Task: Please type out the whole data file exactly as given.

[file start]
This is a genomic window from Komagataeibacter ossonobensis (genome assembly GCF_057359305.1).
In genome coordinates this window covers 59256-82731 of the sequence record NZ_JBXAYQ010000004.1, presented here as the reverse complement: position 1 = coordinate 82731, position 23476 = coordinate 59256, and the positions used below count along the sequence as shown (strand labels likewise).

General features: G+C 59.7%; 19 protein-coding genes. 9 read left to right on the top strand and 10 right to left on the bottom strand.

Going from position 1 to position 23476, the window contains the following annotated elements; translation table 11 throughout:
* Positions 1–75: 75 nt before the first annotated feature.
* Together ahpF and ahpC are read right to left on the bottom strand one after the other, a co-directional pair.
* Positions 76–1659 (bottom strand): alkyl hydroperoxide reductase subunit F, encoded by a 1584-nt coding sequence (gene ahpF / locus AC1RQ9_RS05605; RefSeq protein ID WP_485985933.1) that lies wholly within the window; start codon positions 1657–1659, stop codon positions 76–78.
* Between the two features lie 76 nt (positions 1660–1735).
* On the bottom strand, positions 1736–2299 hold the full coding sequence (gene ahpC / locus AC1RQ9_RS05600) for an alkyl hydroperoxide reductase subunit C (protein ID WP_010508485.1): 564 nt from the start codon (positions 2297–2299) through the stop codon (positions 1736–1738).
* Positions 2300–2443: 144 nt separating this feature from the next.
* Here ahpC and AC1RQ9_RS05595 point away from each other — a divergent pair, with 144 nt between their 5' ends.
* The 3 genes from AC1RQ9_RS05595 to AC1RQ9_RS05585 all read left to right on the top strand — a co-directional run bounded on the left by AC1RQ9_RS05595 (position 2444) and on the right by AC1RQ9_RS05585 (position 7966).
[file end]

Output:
This is a genomic window from Komagataeibacter ossonobensis (genome assembly GCF_057359305.1).
In genome coordinates this window covers 59256-82731 of the sequence record NZ_JBXAYQ010000004.1, presented here as the reverse complement: position 1 = coordinate 82731, position 23476 = coordinate 59256, and the positions used below count along the sequence as shown (strand labels likewise).

General features: G+C 59.7%; 19 protein-coding genes. 9 read left to right on the top strand and 10 right to left on the bottom strand.

Going from position 1 to position 23476, the window contains the following annotated elements; translation table 11 throughout:
* Positions 1–75: 75 nt before the first annotated feature.
* Together ahpF and ahpC are read right to left on the bottom strand one after the other, a co-directional pair.
* Positions 76–1659 (bottom strand): alkyl hydroperoxide reductase subunit F, encoded by a 1584-nt coding sequence (gene ahpF / locus AC1RQ9_RS05605; RefSeq protein ID WP_485985933.1) that lies wholly within the window; start codon positions 1657–1659, stop codon positions 76–78.
* Between the two features lie 76 nt (positions 1660–1735).
* On the bottom strand, positions 1736–2299 hold the full coding sequence (gene ahpC / locus AC1RQ9_RS05600) for an alkyl hydroperoxide reductase subunit C (protein ID WP_010508485.1): 564 nt from the start codon (positions 2297–2299) through the stop codon (positions 1736–1738).
* Positions 2300–2443: 144 nt separating this feature from the next.
* Here ahpC and AC1RQ9_RS05595 point away from each other — a divergent pair, with 144 nt between their 5' ends.
* The 3 genes from AC1RQ9_RS05595 to AC1RQ9_RS05585 all read left to right on the top strand — a co-directional run bounded on the left by AC1RQ9_RS05595 (position 2444) and on the right by AC1RQ9_RS05585 (position 7966).